What he said
Man's inner concerns do not have their issueless private character by nature. They do so only when he is increasingly unable to assimilate the data of the world around him by way of experience. Newspapers constitute one of many evidences of such an inability. If it were the intention of the press to have the reader assimilate the information it supplies as part of his own experience, it would not achieve its purpose. But its intention is just the opposite, and it is achieved: to isolate what happens from the realm in which it could affect the experience of the reader. The principles of journalistic information (freshness of the news, brevity, comprehensibility, and, above all, lack of connection between the individual news items) contribute as much to this as does the make-up of the pages and the paper's style. (Karl Kraus never tired of demonstrating the great extent to which the linguistic usage of newspapers paralyzed the imagination of their readers.)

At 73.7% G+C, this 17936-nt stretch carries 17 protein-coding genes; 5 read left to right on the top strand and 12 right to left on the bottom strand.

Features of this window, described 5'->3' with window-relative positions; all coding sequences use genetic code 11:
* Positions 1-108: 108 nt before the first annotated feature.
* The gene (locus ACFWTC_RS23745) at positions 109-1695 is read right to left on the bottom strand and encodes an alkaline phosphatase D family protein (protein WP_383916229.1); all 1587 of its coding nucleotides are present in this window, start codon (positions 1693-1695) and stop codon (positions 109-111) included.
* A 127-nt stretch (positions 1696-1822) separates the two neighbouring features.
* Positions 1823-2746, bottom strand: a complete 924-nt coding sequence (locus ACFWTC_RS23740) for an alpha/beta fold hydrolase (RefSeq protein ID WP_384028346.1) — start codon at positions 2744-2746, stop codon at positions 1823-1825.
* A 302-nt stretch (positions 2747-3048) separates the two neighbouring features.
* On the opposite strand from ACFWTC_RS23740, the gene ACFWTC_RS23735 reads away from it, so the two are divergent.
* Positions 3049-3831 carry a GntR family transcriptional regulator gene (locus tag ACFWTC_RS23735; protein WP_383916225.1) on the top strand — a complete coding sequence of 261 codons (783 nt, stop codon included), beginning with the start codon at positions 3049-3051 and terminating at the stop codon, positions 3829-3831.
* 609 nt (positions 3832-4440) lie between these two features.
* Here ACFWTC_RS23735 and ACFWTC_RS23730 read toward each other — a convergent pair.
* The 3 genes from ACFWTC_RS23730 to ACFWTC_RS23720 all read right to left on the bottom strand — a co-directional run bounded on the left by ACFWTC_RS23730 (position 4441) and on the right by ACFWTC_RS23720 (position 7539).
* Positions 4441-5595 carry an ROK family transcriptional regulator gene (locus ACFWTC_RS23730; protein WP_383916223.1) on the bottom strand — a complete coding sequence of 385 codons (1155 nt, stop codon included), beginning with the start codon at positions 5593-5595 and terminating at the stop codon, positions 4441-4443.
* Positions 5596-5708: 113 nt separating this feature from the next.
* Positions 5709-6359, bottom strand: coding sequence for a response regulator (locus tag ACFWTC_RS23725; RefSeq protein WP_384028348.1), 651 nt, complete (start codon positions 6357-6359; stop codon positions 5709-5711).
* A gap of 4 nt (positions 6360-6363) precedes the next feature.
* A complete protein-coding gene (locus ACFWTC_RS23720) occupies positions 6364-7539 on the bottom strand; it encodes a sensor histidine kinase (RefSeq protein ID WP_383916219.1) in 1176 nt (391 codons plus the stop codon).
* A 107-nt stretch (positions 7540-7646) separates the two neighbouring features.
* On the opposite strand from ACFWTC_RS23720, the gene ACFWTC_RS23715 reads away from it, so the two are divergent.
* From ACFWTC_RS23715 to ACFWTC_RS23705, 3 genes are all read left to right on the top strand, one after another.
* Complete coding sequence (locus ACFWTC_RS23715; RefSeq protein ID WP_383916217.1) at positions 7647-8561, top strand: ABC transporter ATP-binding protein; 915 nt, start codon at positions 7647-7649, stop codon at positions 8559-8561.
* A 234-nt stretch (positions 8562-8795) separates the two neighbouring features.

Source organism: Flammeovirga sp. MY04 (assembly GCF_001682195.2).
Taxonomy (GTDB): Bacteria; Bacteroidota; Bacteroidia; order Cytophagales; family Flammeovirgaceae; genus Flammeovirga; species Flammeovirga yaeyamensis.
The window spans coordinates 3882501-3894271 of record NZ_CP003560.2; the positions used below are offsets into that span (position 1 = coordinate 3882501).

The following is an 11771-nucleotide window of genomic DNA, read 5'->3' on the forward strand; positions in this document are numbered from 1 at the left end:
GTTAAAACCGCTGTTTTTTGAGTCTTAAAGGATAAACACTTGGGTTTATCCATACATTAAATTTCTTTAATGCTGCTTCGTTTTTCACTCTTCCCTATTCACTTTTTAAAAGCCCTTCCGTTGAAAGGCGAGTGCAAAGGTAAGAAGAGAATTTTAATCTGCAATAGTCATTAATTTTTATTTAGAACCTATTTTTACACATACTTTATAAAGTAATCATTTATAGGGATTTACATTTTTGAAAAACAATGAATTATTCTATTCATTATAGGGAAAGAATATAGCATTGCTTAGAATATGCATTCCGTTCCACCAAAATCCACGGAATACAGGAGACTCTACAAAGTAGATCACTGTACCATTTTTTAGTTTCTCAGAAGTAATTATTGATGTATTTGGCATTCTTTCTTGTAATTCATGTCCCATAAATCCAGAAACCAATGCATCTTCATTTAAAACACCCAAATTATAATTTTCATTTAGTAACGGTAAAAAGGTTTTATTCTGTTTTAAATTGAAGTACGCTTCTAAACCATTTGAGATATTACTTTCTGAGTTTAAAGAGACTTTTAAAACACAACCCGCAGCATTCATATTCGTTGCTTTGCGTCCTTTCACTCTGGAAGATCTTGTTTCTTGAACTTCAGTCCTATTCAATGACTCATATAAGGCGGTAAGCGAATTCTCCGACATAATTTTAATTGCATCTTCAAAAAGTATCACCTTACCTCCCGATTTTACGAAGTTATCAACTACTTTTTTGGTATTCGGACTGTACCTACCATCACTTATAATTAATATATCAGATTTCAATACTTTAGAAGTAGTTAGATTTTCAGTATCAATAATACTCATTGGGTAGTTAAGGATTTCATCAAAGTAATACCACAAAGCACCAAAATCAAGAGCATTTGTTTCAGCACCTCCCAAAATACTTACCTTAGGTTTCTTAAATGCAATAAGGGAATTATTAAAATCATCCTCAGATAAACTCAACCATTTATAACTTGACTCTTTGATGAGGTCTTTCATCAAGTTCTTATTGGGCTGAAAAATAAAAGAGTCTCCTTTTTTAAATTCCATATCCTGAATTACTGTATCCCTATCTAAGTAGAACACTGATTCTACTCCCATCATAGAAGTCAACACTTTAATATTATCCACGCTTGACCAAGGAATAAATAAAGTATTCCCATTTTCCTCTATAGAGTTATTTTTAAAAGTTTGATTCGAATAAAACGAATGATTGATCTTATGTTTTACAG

Walter Benjamin, "On Some Motifs in Baudelaire," Illuminations.